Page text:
Before you approach your husband, figure out what it is you want from him.

Do you want to vent and have him just listen, to understand your emotional pain, to help you come up with some strategies, or is there something else you want from him? (Remember he cannot fix it for you.) It is important that you get clear on this first, because if you don’t know what you want from him, how can he know?

Tell him right up front what it is you want from him.

By beginning the conversation with this information it helps him to be able to give you exactly what it is you. And he will appreciate you for it!

Keep the focus on the two of you

Remember you are working on getting closer to your spouse right now so that the two of you can work together to find a resolution to whatever the MIL issue might be. His mother just happens to be the catalyst, so keep her out of the conversation as much as possible until you both feel okay about how you want to handle the situation with her.

How can we turn “dreaded time” with the in-laws into something more positive?

  • Don’t take what they say personally.
  • Find humour in their words or actions.
  • Remember it is just one day – or if you are with them over an extended time period, think of it as “one day at a time.”
  • Find some down time for yourself away from everyone else so you can re-energize.
  • If there’s only one thing you could share about getting along with a mum-in-law it would be….

The best way to get along with your mother-in-law is to develop a relationship with her that is independent of your husband. This does not mean you have to be best friends, but what it does mean is that you see her as a person/individual in her own right, with likes, dislikes, interests, commonalities, and so on.

If you allow herself to see her as someone you may have things in common with, you are more likely to give her the benefit of the doubt during those times when miscommunication can lead to difficult or stressful times. Also you are less likely to take what she says and does personally because you understand her better (and in more depth) than someone who you only view as “my mother-in-law” or “my husband’s mother.”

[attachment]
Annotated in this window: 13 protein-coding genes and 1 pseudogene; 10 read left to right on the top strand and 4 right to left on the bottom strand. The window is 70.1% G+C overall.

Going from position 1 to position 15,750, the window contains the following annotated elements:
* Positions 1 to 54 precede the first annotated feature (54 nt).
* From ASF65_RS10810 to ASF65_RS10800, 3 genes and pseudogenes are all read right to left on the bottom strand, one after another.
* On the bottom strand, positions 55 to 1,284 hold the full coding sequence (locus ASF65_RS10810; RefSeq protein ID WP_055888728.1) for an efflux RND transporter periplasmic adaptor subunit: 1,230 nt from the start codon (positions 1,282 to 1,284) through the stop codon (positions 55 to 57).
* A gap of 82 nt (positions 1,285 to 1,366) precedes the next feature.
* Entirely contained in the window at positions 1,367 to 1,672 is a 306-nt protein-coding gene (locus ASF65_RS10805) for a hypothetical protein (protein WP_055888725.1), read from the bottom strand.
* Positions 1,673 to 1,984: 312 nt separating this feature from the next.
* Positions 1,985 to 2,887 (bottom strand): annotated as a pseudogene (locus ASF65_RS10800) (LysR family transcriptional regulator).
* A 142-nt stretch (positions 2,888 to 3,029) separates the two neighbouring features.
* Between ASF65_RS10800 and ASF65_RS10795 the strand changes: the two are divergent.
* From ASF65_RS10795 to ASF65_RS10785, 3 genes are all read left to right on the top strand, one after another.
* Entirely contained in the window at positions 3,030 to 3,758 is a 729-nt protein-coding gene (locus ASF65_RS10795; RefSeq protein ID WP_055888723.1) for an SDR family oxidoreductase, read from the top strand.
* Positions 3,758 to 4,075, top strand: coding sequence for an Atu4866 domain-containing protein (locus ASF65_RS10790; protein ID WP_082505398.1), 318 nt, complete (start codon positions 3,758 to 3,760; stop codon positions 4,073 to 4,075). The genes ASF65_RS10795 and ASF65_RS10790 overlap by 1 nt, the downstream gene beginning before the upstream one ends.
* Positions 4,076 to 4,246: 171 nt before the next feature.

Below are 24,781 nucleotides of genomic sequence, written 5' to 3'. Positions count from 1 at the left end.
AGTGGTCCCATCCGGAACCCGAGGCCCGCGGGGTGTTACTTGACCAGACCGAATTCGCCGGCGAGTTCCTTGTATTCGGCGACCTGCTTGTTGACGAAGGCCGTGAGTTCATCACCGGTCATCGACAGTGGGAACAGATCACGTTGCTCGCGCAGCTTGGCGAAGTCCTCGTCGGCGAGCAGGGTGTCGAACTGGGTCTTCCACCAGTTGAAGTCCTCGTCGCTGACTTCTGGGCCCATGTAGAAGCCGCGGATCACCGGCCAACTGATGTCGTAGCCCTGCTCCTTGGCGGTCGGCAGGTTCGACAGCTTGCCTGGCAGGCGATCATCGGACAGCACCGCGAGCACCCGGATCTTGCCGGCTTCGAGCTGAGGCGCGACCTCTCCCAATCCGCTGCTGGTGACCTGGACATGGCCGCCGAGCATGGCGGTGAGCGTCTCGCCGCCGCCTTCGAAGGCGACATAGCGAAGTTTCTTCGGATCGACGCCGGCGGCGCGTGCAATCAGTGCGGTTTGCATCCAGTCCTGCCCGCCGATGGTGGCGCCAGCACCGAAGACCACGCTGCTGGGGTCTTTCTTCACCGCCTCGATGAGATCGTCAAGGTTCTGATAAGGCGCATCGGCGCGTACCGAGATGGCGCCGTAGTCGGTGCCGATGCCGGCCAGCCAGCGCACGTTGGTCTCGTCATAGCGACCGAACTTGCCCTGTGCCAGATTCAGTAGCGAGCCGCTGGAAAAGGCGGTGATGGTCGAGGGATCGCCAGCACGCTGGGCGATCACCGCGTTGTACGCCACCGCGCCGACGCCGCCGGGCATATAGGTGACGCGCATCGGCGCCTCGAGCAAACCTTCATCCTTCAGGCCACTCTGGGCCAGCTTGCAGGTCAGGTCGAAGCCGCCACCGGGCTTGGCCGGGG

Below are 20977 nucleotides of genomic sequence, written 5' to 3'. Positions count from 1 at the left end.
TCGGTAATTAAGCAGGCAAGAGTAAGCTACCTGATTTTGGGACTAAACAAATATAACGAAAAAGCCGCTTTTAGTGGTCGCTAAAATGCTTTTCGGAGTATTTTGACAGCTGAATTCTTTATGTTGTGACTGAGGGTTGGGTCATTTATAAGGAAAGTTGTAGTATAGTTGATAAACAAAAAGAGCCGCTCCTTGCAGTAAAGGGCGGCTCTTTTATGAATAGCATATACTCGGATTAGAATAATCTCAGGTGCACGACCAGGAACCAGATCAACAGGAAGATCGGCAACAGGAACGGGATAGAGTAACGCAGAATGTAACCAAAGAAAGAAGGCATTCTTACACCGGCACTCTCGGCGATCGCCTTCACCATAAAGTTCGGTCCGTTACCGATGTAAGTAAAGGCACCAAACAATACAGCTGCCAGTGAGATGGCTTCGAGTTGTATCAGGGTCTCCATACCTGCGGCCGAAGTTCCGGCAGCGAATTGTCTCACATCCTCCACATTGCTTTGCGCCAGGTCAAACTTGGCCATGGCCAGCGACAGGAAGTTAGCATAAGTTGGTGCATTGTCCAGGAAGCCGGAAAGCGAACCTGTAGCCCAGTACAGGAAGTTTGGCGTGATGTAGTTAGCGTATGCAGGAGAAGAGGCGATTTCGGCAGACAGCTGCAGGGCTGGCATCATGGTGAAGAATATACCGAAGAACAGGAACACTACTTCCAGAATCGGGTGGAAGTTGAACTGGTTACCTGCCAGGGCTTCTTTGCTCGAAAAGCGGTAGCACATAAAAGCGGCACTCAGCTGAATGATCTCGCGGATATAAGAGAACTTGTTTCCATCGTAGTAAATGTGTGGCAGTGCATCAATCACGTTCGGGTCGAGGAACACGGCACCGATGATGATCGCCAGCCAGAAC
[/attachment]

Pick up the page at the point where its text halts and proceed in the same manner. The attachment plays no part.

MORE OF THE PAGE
Deanna Brann, Ph.D. has over 30 years of experience in the mental health field as a clinical psychotherapist specializing in communication skills, family and interpersonal relationships, and conflict resolution. As both a mother-in-law and daughter-in-law, her own personal experiences led her to research the subject. Her first book, Reluctantly Related, began the discussion of examining and bettering the MIL/DIL relationship and is followed by her newest book, Reluctantly Related Revisited.

Connect with Dr. Brann at and Facebook & Twitter

Reluctantly Related Revisited: Breaking Free of the Mother-in-Law/Daughter-in-Law Conflict is available on Amazon UK.

Do you have a difficult relationship with your mother in law? What strategies have you tried?



One comment

  1. These are some great tips in theory. Unfortunately they just don’t work in my situation…

    My MIL is incredibly overbearing and manipulative about getting her own way. I’m not convinced it’s carried out with spite – she’s just very, very selfish. And my husband hates conflict, so at one time I was banned from being open with her when she overstepped the mark, yet he refused to deal with it either.

    As an example, she wanted to suit outside my labour ward so she could be the first person to hold my new baby – in front of both myself and my husband. Of course I told her there was no way. But all the same I was incredibly relieved to have an early emergency induction while she was in another country!

    Her attitude since our daughter’s arrival left me with Postnatal Anxiety, and in my first ever Mothers Day I told my husband to be a man or pack his bags. That was the day he opened his eyes and described his own mother as treating me like a surrogate for her child, when in reality she was a very domineering grandmother with unrealistic and inappropriate expectations.

    Over many months and (finally) with proper support from my husband, we got past our issues.

    I’m very sad to say that now my sister-in-law is due any day and I’m watching history repeat itself. Worse – she’s spent many hours complaining to me about my sister-in-law’s boundaries. That’s incredibly disappointing and has brought old feelings to the surface.

    I’m back at a point where I now once again refuse to see her without my husband.

    Sorry for the essay! Clearly this situation is rather stressful… Xx